Compound 1 was obtained as a white amorphous powder from the dichloromethane fraction, and its molecular formula was established as 7 degrees of unsaturation. Its UV spectrum showed maximum absorption at 275 nm. Its ATR-FTIR spectrum showed strong absorption at 3256 (O-H stretching), 1734 (C=O), 1473–1424 (C-H bending), and 1256 (C-O stretching) cm− 1. Its 1H-NMR spectrum (CDCl3, 600 MHz) showed methyl protons at δ 2.45 (3H, H-9) and δ 2.65 (3H, s, H-10), a methoxy proton at δ 3.89 (3H, s, H-5), and an aromatic proton at δ 6.91 (s). Its 13C-NMR spectrum (CDCl3, 150 MHz) showed 12 carbons with signals indicating the presence of one carbonyl carbon at δ 162.7 (C-1), one methoxy carbon at δ 153.1 (C-5), and two methyl carbons at δ 18.8 (C-11) and δ 15.2 (C-12). Its 1H-1H COSY spectrum displayed the correlation between aromatic protons at δ 6.91 (s) and methoxy protons at δ 3.89, thus revealing the location of the aromatic proton group at the C-6 position. Its HSQC spectrum showed correlations between methoxy protons at δ 3.89 and δ 56.6 (C-5), an aromatic proton at δ 6.9 and δ 101.8 (C-6), and two methyl protons at δ 2.45 and δ 2.65 and δ 18.8 (C-9) and δ 15.2 (C-10), respectively. In its HMBC spectrum, the linkage of two methyl protons was established by the cross peaks between H-9 (δ 2.45) and C-4 (δ139.9, 2J), C-4a (δ110.2, 3J), and C-3 (δ157.1, 3J), and between H-10 (δ 2.65) and C-7 (δ 142.5, 3J), C-8 (δ 119.8, 2J), and C-8a (δ 131.1, 3J). This correlation confirmed the position of methyl protons in compound 1. The spectrum also showed the correlation between methoxy protons at δ 3.89 and C-5 (δ 153.1, 2J), and the correlation between aromatic protons (δ 6.91) and C-5 (δ 153.1, 2J), C-7 (δ 142.5, 2J), and C-8 (δ 119.8, 3J). Therefore, based on the data above the structure of compound 1 was determined as 3,7-dihydroxy-5-methoxy-4,8-dimethyl-isocoumarin (Fig. 2). All 1H-NMR and 13C-NMR data of compound 1 are shown in Table 3.

Fig. 2

HMBC (H → C) and COSY (H▬H) correlations for compound 1 obtained using NMR spectrometric technique

Table 3 1H- and 13C-NMR spectra data for compound 1

The other five known compounds were identified as ardisiaquinone A (2) [41], maesanin (3) [42], stigmasterol (4) [43], tetracosane (5) [44], and margaric acid (6) [45] (Fig. 3) by comparing MS and NMR data with those reported in the literature.

Fig. 3

Chemical structures of compounds 26 elucidated using UV, IR, MS, and NMR spectroscopic techniques

Of the six compounds, only 3,7-dihydroxy-5-methoxy-4,8-dimethyl-isocoumarin (1) and ardisiaquinone A (2) exhibited more than 50% xanthine oxidase inhibition (Table 4), with the former (1) being more potent than the latter (2). The former (1) had an IC50 value of 0.66 ± 0.01 μg/mL, which is comparable (p > 0.05) with that of allopurinol (IC50 = 0.24 ± 0.00 μg/mL) (Table 5).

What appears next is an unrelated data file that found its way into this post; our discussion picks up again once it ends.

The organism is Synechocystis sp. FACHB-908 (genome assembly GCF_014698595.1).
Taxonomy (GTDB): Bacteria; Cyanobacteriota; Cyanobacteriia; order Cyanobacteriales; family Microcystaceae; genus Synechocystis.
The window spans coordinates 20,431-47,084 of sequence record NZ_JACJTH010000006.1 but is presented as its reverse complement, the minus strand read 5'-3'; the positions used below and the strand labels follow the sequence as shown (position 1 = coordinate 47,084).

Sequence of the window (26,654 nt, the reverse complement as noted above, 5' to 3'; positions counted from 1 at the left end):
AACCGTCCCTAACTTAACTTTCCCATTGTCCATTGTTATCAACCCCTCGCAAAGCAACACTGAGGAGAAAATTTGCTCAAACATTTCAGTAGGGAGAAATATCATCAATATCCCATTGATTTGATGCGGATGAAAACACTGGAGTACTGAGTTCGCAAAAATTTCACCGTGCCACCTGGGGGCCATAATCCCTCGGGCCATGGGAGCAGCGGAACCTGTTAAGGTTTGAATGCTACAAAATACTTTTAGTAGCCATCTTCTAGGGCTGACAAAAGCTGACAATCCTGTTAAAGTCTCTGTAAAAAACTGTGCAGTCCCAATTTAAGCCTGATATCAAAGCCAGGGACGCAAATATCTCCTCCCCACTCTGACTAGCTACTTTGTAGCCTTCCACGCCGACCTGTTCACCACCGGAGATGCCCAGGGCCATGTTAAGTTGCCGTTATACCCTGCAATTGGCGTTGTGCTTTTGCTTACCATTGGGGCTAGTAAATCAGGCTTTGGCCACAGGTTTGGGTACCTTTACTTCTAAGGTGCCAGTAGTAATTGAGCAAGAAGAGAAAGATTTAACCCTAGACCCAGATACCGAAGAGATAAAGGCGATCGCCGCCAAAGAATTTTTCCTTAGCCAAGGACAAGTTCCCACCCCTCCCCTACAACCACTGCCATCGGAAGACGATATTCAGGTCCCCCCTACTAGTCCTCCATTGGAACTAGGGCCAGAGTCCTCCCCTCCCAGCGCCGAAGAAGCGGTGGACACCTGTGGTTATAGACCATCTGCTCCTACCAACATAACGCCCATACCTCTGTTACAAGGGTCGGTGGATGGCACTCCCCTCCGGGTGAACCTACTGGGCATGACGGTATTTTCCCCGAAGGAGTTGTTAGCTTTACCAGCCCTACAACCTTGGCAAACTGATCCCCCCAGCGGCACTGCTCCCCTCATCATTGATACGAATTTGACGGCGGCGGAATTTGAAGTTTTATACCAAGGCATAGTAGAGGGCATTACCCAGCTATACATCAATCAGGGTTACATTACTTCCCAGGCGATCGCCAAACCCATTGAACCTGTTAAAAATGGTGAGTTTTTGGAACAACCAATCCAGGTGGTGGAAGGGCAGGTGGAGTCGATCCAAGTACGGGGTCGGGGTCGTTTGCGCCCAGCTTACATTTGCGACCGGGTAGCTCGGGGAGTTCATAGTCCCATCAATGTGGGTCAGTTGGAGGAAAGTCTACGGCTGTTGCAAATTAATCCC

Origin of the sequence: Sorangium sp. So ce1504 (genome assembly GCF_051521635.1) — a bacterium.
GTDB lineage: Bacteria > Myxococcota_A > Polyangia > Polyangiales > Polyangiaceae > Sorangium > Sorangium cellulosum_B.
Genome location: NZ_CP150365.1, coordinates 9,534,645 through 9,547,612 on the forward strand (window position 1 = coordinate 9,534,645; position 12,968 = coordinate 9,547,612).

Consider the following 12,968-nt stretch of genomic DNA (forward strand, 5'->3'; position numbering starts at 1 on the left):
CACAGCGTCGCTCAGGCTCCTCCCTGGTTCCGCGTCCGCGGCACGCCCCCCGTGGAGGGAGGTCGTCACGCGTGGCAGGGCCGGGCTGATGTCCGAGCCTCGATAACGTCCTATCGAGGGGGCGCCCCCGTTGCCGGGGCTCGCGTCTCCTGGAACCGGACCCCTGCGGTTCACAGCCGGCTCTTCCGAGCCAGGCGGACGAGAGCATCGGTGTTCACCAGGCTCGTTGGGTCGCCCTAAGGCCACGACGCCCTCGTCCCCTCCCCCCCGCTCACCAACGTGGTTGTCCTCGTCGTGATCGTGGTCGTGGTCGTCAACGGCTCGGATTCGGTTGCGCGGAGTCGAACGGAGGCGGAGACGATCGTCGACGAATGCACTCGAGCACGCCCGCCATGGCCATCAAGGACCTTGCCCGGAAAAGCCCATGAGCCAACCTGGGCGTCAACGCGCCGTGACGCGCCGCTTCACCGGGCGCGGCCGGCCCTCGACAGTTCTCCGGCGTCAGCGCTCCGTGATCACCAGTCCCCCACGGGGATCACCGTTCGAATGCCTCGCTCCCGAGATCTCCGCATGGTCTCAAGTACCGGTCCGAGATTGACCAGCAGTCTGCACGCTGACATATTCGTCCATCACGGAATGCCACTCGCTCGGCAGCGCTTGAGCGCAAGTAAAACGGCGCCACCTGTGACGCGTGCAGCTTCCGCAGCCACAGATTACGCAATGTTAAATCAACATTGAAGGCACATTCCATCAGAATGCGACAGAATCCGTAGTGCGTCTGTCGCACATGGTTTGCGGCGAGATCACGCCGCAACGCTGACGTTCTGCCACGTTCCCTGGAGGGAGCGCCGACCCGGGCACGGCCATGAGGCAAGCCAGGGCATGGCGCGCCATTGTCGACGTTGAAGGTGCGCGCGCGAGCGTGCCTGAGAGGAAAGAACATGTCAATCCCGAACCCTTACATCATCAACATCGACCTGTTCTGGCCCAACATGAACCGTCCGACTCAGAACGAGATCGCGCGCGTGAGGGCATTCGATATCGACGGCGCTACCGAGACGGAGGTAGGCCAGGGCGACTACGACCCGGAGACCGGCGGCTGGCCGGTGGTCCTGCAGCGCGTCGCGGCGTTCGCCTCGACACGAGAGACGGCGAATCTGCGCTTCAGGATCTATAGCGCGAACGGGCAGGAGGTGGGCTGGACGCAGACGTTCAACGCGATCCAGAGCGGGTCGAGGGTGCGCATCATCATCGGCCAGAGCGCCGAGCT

Table 4 Percentages of xanthine oxidase inhibition of isolated compounds and allopurinol
Table 5 IC50 values of xanthine oxidase inhibition of compounds 1 and 2 compared to allopurinol


The extract of M. pumilum var. pumila leaves inhibited xanthine oxidase in vitro. The findings of this study support the previous report [39] in which ethanol (80%) M. pumilum var. pumila leaf extract showed anti-hyperuricemic effect by inhibiting hepatic xanthine oxidase and reducing serum uric acid levels in hyperuricemic-induced male Sprague-Dawley rats 14 days after treatment with 200 mg/kg extract.

In this study, a new compound (3,7-dihydroxy-5-methoxy-4,8-dimethyl-isocoumarin) was isolated from the dichloromethane extract of M. pumilum var. pumila leaves, which was found to be the most active extract (IC50 = 161.6 ± 7.35 μg/mL). The compound had an IC50 value (0.66 ± 0.01 μg/mL) that was comparable to that of allopurinol (IC50 = 0.24 ± 0.00 μg/mL) and could be a potential xanthine oxidase inhibitor. A study by Lin et al. [46] demonstrated competitive inhibition of selected coumarins (e.g., coumarin, 4-hydroxycoumarin, 7-hydroxycoumarin, esculetin, scopoletin, dihydrocoumarin, and 7-hydroxy-4-methylesculetin) against xanthine oxidase. Esculetin was found to be the most potent inhibitor through substrate binding blockade. It was suggested that the two hydroxyl moieties on its benzene ring contributed to its activity by forming hydrogen bonds with the active site of xanthine oxidase. Therefore, the presence of two hydroxyl groups in the structure of 3,7-dihydroxy-5-methoxy-4,8-dimethyl-isocoumarin (1) could explain the basis of its xanthine oxidase inhibitory activity. Another study also reported that the xanthine oxidase inhibitory activity of 5,7-dihydroxy-3-(3-hydroxyphenyl) coumarin was 7-fold better than that of allopurinol [47]. The low activity of ardisiaquinone A (2) and lack of activity of the other isolated compounds (36) obtained in this study could be explained by the difference in molecular structure that influences the stability of hydrophilic and hydrophobic characteristics on the xanthine oxidase active binding site [48].